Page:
There is a striking disparity between Western politicians and investors. With the former trying to overthrow Alexander Lukashenko, the latter found themselves facing a choice: to sell their Belarusian assets or to hold on to them, taking advantage of the status quo.
It is said in the Reuters article.
The media are really evaluating the consequences of a possible coup d’état. The situation here is compared with Euromaydan, which took place in Ukraine in 2014. A similar scenario in Belarus will provoke an immediate debt crisis, which will cause serious damage to major investors. The situation has worsened when employees of the enterprises have joined the protests, which may paralyze the production in the country. However, the financial elites do not seem to be frightened by what is happening. One can even judge that they are betting on Lukashenko.
Despite the riots, street clashes and sometimes harsh reaction of law enforcement officials, investors “do not show much desire to sell their Belarusian bonds,” writes Reuters. At the same time, the agency stresses that these are really powerful conglomerates. For example, holders of Belarusian securities are the British investment manager Ashmore Group, the U.S. company Franklin Templeton and even two of the world’s largest financial conglomerates “Goldman Sachs” and “JP Morgan. None of them even commented on their attitude to what is happening in Belarus, although, according to Reuters, “no respectable investor will tolerate brutal repression.
Other financiers warn that the upheavals do not lead the republic to prosperity, but only exacerbate problems. The International Monetary Fund has already predicted the collapse of the Belarusian economy by 6% this year. Moreover, given the fact that 90% of the country’s external debt is expressed in dollars, the currency collapse may provoke a default.
To date, Western political players have been actively supporting the Belarusian opposition, undermining Lukashenko’s position. However, investors, holding their breath, are waiting for the reaction of Russian leader Vladimir Putin. Although disagreements have recently arisen between the two countries, it is Russia that buys about 40% of Belarusian exports, provides billions of loans and benefits for energy resources. Therefore, according to Sergei Dergachev, portfolio manager of Union Investments, Russia’s reaction will be key.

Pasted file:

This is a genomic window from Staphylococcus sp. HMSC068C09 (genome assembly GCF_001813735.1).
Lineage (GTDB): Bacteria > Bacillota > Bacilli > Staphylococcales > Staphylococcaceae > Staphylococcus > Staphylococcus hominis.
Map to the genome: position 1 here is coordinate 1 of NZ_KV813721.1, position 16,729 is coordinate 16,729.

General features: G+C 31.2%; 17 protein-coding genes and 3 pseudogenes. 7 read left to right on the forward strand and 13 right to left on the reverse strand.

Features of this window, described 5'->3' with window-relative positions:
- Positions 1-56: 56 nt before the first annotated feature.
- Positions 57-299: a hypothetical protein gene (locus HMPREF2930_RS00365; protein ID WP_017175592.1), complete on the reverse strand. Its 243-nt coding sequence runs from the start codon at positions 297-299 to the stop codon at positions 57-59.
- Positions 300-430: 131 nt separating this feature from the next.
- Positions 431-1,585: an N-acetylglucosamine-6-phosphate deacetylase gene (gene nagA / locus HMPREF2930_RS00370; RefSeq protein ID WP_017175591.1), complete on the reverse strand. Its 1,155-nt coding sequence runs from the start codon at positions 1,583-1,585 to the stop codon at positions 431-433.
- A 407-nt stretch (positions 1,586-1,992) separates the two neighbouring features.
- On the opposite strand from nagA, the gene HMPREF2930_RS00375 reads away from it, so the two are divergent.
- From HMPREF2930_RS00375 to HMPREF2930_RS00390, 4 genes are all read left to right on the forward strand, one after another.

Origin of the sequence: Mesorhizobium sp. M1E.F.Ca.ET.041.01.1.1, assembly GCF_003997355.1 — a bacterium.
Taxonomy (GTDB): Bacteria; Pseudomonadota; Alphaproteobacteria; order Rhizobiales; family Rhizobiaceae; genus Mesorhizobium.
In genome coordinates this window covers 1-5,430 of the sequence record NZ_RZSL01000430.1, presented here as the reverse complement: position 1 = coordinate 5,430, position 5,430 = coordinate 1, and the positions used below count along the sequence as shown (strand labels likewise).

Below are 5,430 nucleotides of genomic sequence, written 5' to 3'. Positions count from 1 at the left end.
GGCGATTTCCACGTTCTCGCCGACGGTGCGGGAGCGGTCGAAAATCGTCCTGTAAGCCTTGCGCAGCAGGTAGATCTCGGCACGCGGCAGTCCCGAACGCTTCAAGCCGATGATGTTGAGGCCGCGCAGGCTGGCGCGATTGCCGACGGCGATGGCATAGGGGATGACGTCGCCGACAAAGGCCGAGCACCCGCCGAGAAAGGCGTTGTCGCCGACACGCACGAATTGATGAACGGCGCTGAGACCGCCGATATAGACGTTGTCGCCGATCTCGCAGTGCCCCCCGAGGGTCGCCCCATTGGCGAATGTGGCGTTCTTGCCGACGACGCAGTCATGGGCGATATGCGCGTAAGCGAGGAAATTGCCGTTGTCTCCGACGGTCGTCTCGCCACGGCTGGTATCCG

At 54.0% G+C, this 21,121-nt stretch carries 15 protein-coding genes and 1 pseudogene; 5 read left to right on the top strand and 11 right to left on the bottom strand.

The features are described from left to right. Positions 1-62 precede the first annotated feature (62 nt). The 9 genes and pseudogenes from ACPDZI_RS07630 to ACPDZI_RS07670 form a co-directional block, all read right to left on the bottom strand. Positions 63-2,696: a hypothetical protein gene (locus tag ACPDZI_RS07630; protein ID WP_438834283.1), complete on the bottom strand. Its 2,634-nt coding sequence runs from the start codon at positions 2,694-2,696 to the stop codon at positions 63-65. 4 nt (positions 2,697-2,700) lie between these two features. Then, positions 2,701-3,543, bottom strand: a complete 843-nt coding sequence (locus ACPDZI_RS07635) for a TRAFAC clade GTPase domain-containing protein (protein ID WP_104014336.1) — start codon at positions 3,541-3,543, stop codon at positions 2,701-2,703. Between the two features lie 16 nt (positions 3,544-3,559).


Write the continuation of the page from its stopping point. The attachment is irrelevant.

“It is important for the future economic and political trajectory of Belarus”, – he emphasizes.
At the same time, he doubts that the EU is ready to introduce really serious sanctions, which will harm the Western financial elites. In any case, this decision will be delayed for many months.
“The risk of sanctions, which can be really harmful to investors, that is, prohibiting the purchase of newly issued debt obligations of Belarus, is very, very low”, – said the investor.
An attempt of coup d’etat in Belarus
Sunday, August 9, presidential elections were held in Belarus, resulting in the victory of Alexander Lukashenko. Western countries, for which the Belarusian leader had been a hindrance for a long time, did not put up with the voting results. As a result, pre-planned riots broke out in Belarus.
Attempts of law enforcement officers to keep the situation under control turned into clashes with radicals. At the same time, Western media, actively covering the protests, focus on the actions of law enforcers against “peaceful” demonstrators, as it was during the coup d’etat in Ukraine in 2014.
At present, the European countries together with the USA are taking the side of the protesters. They refuse to recognize the election results. The headquarters of the pro-western opposition leader, Svetlana Tihanovska, earlier announced that they were preparing for lengthy protests aimed at overthrowing the government. Tikhanovskaya herself has left for Lithuania.In Austria, they commented on the plans for Nord Stream 2